Buying shares in the two companies I’m looking at today would cost you 33% less than one year ago. That’s right — these ‘growth’ stocks have been big fallers.
But I believe at least one of these shares may now be too cheap to ignore.
A turnaround with legs?
Online advertising group RhythmOne (LSE: RTHM) is a tale of two parts. Formerly known as Blinkx, this business has reinvented itself and says that its RhythmOne advertising platform now ranks as number four in terms of global reach.
During the first half of the year, this translated into revenue of $114.5m, 72% higher than during the same period last year. The group also made some progress towards a return to profitability, generating adjusted earnings before interest, tax, depreciation and amortisation (EBITDA) of $3.1m.
Unfortunately this improvement wasn’t enough to enable the group to become cash generative. Monday’s half-year results showed an after-tax loss of $4.5m and an operating cash outflow of $3.7m, before changes in working capital.
This could be the answer
I mentioned that this was a tale of two parts. The second part of the RhythmOne story is the group’s planned $185m acquisition of US rival YuMe Inc.
YuMe is a similar size business in terms of revenue and it operated profitably during the first half of 2017, generating a net profit of $5.6m on revenue of $79.3m. Crucially, RhythmOne’s management believes it can make cost savings of $10m-$12m per year by combining the two businesses.
Based on today’s half-year figures, I estimate that cost savings of this nature would be enough to make the combined business profitable at an after-tax level. City analysts covering the stock seem to agree. They expect RhythmOne to generate an adjusted net profit of $6.5m for the year to 31 March 2018, rising to $15m in 2018/19.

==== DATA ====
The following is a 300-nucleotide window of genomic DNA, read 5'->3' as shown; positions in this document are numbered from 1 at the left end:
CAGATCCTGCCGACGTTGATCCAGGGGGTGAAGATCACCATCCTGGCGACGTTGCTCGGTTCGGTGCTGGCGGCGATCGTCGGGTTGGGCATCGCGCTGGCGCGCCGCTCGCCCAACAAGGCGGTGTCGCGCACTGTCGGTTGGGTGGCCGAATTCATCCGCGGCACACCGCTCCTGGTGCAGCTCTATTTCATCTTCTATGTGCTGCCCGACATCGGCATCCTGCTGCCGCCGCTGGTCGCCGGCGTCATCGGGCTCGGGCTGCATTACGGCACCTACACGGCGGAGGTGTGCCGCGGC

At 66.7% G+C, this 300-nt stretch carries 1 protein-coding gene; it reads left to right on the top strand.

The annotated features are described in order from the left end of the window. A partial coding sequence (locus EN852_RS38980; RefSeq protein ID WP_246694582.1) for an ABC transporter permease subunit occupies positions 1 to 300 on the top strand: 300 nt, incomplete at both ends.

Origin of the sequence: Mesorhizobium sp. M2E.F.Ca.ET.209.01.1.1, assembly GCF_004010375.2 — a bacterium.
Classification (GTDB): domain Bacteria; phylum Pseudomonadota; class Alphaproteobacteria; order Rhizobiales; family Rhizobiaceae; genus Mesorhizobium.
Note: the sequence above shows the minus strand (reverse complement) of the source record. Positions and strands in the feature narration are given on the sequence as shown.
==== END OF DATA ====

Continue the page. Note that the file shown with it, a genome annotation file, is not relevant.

Although it’s not without risk, I think the outlook for this firm is better than it has been for some years.
I think this stock could double
Shares of Hurricane Energy (LSE: HUR) have fallen by 6% from the 52-week high of 67p seen in May. In my opinion, it’s hard to justify this fall. The company has done everything it promised to do and I believe Hurricane remains one of the most attractive North Sea oil stocks.
The group has 2P reserves and 2C resources of 523m barrels on the Lancaster licence, and recent discoveries suggest there could be similar-sized assets elsewhere in the group’s portfolio. I believe there’s a real possibility this could end up as a 1bn barrel company.
Since I last looked at Hurricane in September, the company has confirmed that it will go ahead with a plan to bring the Lancaster field into early production. First oil is expected in 2019 and the development is fully funded with cash and debt, without needing any external partners.
Planned production is 17,000 barrels of oil per day, which suggests to me that this company could be generating $300m-$400m of annualised revenue by the end of 2019. This isn’t a conventional growth stock pick. But the firm’s drilling results so far have all lived up to expectations, and chief executive Dr Robert Trice is highly respected in the industry.
In my view, Hurricane could be a profitable buy at under 30p.
Roland Head has no position in any of the shares mentioned. The Motley Fool UK has no position in any of the shares mentioned. Views expressed on the companies mentioned in this article are those of the writer and therefore may differ from the official recommendations we make in our subscription services such as Share Advisor, Hidden Winners and Pro. Here at The Motley Fool we believe that considering a diverse range of insights makes us better investors.